May 2008
Volume 49, Issue 13
Free
ARVO Annual Meeting Abstract  |   May 2008
Closed Loop Adaptive Optics in the Human Eye Using a Segmented MEMS Deformable Mirror
Author Affiliations & Notes
  • N. Doble
    Iris AO Inc, Berkeley, California
  • C. Kempf
    Iris AO Inc, Berkeley, California
  • M. Helmbrecht
    Iris AO Inc, Berkeley, California
  • A. Roorda
    School of Optometry, University of California, Berkeley, Berkeley, California
  • Footnotes
    Commercial Relationships  N. Doble, Iris AO Inc, E; C. Kempf, Iris AO Inc, E; M. Helmbrecht, Iris AO Inc, E; A. Roorda, None.
  • Footnotes
    Support  National Science Foundation Science and Technology Center for Adaptive Optics, (CfAO) no. AST–9876783 and NSF grant no: 0611399.
Investigative Ophthalmology & Visual Science May 2008, Vol.49, 4195. doi:https://doi.org/
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      N. Doble, C. Kempf, M. Helmbrecht, A. Roorda; Closed Loop Adaptive Optics in the Human Eye Using a Segmented MEMS Deformable Mirror. Invest. Ophthalmol. Vis. Sci. 2008;49(13):4195. doi: https://doi.org/.

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      © ARVO (1962-2015); The Authors (2016-present)

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Abstract

Purpose: : Most vision adaptive optics (AO) systems use deformable mirrors (DMs) with continuous front surfaces where moving one DM actuator causes deformation at adjacent ones. Using microelectromechanical systems (MEMS) technology, we have developed a high stroke DM with a segmented front surface. Each segment is individually positioned and has 3 degrees of freedom - piston, tip and tilt. The array of segments then forms the conjugate wavefront profile. Segmentation enables reliable operation in either a pure open loop or the normal closed loop configuration. We report the first use of such a DM for closed loop correction in the living human eye.

Methods: : The AO system consists of a Shack Hartmann wavefront sensor (WFS) and the Iris AO MEMS DM. Each of the 37 DM segments has a one-to-one mapping to a WFS subaperture. A superluminescent diode (SLD) at 830nm provided the WFS beacon, giving 15 microWatts through a 1mm diameter beam delivered slightly off the corneal pole.We tested the AO performance on 3 normal eyes. Subjects were instructed to fixate on the WFS beacon, with the wavefront sensing being performed over a dilated 6.4mm diameter pupil. A series of WFS measurements were taken with and without AO correction. Zernike coefficients (ANSI standard, up to 5th order) were recorded before and after correction and subsequently used to reconstruct the wavefront and the point spread function.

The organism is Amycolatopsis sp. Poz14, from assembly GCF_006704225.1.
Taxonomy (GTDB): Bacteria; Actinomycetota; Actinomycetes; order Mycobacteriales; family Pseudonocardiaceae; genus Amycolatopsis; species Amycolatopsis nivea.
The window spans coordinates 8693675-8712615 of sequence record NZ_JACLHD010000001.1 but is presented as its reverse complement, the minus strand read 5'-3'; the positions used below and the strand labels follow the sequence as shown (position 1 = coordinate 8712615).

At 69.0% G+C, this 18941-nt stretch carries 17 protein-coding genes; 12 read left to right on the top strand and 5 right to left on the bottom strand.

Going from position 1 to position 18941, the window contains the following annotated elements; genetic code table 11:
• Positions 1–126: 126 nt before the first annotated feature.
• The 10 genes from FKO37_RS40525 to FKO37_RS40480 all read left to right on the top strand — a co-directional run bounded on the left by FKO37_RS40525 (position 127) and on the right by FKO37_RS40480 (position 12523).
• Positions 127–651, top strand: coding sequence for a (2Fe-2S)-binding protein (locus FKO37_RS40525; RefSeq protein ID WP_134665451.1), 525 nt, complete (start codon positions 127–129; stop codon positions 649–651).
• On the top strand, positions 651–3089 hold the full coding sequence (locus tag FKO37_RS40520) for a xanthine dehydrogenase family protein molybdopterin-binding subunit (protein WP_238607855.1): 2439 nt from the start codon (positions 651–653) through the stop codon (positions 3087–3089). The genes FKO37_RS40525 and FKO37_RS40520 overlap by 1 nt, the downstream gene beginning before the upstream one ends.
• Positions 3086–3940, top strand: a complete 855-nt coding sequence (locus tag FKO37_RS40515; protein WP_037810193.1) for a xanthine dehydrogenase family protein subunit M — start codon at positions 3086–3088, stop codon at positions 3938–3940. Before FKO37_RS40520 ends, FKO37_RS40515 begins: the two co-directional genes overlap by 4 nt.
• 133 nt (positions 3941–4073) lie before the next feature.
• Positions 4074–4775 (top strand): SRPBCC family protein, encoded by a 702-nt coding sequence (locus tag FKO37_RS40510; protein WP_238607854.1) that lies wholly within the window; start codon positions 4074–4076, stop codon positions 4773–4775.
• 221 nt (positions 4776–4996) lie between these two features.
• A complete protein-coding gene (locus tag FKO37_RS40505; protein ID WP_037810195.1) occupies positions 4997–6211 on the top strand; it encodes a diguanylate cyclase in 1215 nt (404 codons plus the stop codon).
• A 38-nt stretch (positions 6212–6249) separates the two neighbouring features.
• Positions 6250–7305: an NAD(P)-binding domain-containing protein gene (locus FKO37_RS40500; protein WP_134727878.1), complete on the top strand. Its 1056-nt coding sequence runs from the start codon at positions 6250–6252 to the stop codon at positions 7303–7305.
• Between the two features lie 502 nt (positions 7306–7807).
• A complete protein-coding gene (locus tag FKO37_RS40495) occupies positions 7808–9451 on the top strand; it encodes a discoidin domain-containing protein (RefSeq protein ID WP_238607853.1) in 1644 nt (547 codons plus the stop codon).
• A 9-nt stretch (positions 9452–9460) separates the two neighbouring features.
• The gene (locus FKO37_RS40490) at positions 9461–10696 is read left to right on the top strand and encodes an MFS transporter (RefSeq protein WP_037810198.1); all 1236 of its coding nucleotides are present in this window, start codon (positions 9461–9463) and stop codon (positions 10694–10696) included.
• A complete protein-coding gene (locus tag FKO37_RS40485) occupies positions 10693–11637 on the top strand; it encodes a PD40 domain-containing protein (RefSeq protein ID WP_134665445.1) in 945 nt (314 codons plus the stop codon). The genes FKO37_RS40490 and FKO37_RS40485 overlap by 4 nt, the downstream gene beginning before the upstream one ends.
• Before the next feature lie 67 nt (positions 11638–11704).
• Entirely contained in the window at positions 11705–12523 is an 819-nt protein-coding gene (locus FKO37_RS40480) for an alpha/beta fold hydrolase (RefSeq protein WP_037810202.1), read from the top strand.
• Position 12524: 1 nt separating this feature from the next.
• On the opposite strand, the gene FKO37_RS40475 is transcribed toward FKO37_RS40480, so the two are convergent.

Results: : It is common practice to report AO system performance based on WFS measurements and these are presented. Subjects were not refracted prior to correction. Errors given are ±1 standard deviation. For subject 1, the Strehl Ratio (SR) (from the calculated PSF) increased from 0.01±0.01 to 0.56±0.17 with a corresponding decrease in the peak-to-valley (PV) error of 8.10±0.31 to 0.74±0.20 microns. For subject 2, SR increased from 0.04±0.01 to 0.47±0.16, PV from 8.42±0.35 to 0.75±0.22 microns. Subject 3 showed a similar trend, SR increasing from 0.04±0.01 to 0.47±0.16, PV of 7.01±0.13 reduced to 0.63±0.23 microns. As with all WFS based measurements, careful interpretation is required as the measured SRs are highly dependant on the level of system calibration.

Conclusions: : We have shown good correction performance for testing on human subjects based on WFS measurements. The next steps are to (i) increase the closed loop convergence speed, the slow speed is reflected in the large standard deviations (ii) measure correction performance in the far-field and correlate this with the measured WFS values. Such a measurement will provide an independent measure of system performance that is independent of any WFS calibration.

Keywords: aberrations • imaging methods (CT, FA, ICG, MRI, OCT, RTA, SLO, ultrasound) • visual acuity 
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